A crumbling, rusting heavy-vehicle bridge in Washington, D.C., made of reinforced concrete and steel rebar has been replaced with one with a fiberglass-reinforced composite deck.
The 29th Street Bridge spans the stone walls of the historic Chesapeake and Ohio (C&O) Canal that runs throughout Washington's Georgetown district. To help reduce the load on the old walls, officials at the D.C. Department of Transportation wanted a replacement bridge deck that would weigh less than concrete and steel.
Click the image below to see the new bridge and how it was built.
The original 29th Street vehicle bridge in Washington, D.C., which spanned the stone walls of the historic Chesapeake and Ohio (C&O) Canal that runs throughout the city's Georgetown district. (Source: Composite Advantage)
The fiberglass-reinforced polymer vehicle bridge deck is constructed with molded panels made of Composite Advantage's FiberSPAN material. The company says on its website that each panel is a sandwich containing internal grids of bi-directional shear webs for the distribution of heavy truck loads. They weigh about one-fifth as much as concrete.
Composite Advantage makes large fiber-reinforced composite components of up to 52 feet long for vehicle and pedestrian bridges, rail station platforms, and waterfront infrastructure such as pier components. For the 29th Street Bridge, it installed five deck panels on a substructure made of steel beams. Shear studs were welded to the beams, and the panels were bolted to those studs. An asphalt wear surface was applied on top of the bridge deck. A fiberglass-reinforced composite sidewalk was bonded to one side of the bridge, and granite curbs were attached to the edges of the bridge deck.
The new short-span vehicle bridge -- the area's first with a deck made of this material -- is 39 feet long by 32 feet wide. Its structure, combined with its lighter weight, helps support the stone walls of the C&O canal and keep them upright.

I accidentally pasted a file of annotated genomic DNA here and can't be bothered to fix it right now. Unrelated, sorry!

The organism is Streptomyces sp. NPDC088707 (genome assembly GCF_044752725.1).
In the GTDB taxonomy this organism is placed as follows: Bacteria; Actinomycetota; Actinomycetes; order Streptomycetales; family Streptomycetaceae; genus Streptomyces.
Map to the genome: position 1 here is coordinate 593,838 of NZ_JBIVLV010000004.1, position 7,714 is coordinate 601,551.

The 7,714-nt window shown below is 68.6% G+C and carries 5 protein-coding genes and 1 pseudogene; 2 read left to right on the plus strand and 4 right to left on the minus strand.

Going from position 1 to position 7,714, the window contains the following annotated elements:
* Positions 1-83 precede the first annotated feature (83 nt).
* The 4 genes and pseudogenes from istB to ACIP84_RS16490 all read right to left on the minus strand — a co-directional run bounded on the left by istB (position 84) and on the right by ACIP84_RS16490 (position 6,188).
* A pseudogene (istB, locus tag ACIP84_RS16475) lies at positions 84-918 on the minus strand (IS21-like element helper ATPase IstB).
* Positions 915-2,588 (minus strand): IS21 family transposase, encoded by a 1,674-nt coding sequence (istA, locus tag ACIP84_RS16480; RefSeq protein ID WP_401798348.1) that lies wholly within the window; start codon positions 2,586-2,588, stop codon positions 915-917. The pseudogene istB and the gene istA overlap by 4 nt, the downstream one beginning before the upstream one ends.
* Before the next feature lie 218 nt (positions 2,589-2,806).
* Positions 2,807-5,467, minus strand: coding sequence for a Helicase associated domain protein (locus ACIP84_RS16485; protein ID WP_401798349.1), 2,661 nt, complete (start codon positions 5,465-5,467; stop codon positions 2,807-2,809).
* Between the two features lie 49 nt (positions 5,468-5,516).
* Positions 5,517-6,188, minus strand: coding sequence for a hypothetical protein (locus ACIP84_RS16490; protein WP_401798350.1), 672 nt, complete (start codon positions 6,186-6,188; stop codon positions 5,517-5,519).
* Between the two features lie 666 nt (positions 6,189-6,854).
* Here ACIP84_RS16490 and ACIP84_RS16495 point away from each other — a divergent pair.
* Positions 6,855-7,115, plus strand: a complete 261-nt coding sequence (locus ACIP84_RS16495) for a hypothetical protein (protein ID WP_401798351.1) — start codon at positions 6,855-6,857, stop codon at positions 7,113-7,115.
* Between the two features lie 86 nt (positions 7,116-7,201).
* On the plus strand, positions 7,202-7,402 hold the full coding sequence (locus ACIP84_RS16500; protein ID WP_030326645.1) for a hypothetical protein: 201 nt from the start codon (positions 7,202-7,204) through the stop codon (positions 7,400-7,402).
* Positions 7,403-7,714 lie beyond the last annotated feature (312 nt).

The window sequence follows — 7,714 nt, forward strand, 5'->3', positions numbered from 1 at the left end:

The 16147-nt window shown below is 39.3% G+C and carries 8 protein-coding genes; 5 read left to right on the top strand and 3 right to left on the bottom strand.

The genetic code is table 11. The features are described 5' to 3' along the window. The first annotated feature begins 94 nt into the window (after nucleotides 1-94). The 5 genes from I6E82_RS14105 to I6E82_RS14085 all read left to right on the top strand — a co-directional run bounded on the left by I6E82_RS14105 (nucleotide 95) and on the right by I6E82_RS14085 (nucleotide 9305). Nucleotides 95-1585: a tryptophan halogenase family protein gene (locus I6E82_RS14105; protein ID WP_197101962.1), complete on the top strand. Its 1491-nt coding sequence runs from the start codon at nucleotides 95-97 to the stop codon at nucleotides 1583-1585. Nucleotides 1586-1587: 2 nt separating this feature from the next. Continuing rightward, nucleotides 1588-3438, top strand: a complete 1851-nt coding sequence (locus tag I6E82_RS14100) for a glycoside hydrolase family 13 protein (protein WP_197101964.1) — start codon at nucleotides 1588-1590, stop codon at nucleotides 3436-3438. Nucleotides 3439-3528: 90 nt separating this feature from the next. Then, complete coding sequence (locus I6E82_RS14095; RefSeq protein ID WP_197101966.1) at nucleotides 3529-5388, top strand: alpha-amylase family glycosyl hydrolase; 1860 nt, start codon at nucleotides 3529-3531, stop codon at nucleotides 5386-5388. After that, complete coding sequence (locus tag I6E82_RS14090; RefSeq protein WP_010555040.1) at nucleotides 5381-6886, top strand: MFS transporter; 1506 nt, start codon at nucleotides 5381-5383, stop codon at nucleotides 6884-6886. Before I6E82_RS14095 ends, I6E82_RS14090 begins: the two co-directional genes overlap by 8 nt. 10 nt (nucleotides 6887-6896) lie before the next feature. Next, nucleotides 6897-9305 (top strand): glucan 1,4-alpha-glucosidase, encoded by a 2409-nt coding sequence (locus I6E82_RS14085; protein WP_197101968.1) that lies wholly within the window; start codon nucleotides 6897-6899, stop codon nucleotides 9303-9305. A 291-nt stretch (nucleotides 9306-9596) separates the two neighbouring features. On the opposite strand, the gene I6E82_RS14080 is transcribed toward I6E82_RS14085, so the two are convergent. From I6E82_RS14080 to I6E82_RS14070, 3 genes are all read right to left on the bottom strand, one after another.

Watashi, I think you're right that only time will tell about the maintenance costs, how those affect cost-of-ownership/lifecycle costs, and how long the bridges made of this stuff will last. Or, for that matter, the pontoons, docks and other structures made of carbon composites. OTOH, it's good to remember that this material is now being used on spacecraft going to Jupiter, space is an extremely hostile environment, and there aren't any repair robots onboard.
However, they may have a good story as far as whole lifecycle cost if their products can last longer with much less maintenance. But only time will tell. Structural plastics in this application are too new to realy know for sure.
Doc K, you'd have to ask the company for customer data. In my experience, manufacturers aren't very forthcoming with that type of info. In addition, because it's plastics, cost comparisons vary widely, being highly dependent on a specific implementation.
Chuck, thanks for the clarification and for pointing out the different sub- and super-structure meanings. As I understood it, the only composites are in the bridge deck and sidewalk. I used the term "substructure" as shorthand to mean everything underneath.
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